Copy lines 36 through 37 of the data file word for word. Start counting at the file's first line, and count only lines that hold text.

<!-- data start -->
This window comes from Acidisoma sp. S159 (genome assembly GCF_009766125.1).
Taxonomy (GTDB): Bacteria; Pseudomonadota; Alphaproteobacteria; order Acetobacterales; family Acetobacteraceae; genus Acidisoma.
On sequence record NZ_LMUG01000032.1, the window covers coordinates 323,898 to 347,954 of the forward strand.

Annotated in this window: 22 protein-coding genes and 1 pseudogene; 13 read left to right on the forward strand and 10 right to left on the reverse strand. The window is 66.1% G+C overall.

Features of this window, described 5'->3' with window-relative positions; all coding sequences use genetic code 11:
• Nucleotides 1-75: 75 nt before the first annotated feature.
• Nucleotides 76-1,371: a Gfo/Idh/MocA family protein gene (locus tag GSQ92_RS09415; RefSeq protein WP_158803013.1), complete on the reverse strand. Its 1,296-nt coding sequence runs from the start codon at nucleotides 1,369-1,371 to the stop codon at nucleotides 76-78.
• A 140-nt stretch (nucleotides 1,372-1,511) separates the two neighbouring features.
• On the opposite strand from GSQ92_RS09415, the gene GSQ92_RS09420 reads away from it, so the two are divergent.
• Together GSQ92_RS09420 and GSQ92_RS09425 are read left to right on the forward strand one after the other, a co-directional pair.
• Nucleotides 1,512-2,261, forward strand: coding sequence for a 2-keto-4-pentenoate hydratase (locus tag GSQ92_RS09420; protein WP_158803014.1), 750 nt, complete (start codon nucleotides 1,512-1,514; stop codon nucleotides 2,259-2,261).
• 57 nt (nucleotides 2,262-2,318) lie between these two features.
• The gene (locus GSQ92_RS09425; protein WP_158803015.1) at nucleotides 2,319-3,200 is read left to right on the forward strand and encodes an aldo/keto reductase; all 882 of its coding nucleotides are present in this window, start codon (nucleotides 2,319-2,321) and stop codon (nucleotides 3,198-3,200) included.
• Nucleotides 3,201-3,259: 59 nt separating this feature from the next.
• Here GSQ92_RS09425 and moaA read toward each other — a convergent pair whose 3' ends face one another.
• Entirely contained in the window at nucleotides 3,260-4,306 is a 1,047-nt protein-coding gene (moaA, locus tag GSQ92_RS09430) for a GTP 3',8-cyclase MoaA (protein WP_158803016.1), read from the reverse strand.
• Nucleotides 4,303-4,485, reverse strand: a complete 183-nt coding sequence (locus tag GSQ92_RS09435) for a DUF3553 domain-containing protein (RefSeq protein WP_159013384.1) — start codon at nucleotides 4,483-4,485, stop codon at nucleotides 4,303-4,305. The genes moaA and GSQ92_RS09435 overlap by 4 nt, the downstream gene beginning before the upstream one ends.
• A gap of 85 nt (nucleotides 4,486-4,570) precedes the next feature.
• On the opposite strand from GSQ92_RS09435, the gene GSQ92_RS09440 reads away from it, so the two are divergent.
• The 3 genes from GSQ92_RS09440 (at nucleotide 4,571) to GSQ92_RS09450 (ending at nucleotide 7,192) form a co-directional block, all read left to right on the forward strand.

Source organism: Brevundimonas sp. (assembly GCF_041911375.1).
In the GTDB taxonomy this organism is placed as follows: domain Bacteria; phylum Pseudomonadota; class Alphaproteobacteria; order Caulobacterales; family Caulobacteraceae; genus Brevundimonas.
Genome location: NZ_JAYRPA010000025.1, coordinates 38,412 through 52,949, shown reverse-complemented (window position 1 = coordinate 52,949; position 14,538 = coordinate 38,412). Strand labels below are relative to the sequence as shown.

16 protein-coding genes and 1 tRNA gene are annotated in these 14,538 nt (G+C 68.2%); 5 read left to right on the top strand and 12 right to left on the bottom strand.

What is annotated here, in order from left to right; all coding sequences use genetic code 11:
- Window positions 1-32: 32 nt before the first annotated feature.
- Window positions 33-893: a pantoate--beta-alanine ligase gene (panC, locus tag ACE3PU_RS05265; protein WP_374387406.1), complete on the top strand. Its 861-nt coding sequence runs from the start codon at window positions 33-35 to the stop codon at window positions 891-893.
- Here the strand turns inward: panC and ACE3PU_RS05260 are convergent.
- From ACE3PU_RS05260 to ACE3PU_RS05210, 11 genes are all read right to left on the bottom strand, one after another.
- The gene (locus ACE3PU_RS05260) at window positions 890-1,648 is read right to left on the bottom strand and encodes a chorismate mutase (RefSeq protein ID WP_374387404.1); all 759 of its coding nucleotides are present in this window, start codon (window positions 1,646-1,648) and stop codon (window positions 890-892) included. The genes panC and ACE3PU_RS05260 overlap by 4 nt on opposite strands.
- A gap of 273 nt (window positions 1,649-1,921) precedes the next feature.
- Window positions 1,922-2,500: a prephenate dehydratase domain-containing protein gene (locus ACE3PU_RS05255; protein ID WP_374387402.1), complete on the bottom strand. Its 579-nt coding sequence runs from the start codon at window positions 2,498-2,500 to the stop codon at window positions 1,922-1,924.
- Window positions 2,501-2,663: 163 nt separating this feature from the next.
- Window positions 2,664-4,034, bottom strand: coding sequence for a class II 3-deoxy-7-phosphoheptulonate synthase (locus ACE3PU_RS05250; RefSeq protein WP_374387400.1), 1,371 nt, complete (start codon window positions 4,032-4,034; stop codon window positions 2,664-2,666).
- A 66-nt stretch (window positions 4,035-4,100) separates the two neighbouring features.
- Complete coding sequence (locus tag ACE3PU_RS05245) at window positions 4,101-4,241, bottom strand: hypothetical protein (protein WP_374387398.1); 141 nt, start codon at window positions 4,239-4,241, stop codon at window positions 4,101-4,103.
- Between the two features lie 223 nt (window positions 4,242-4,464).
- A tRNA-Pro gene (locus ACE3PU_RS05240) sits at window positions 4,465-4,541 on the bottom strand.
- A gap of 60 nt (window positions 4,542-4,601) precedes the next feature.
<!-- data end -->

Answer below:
- Complete coding sequence (locus tag ACE3PU_RS05245) at window positions 4,101-4,241, bottom strand: hypothetical protein (protein WP_374387398.1); 141 nt, start codon at window positions 4,239-4,241, stop codon at window positions 4,101-4,103.
- Between the two features lie 223 nt (window positions 4,242-4,464).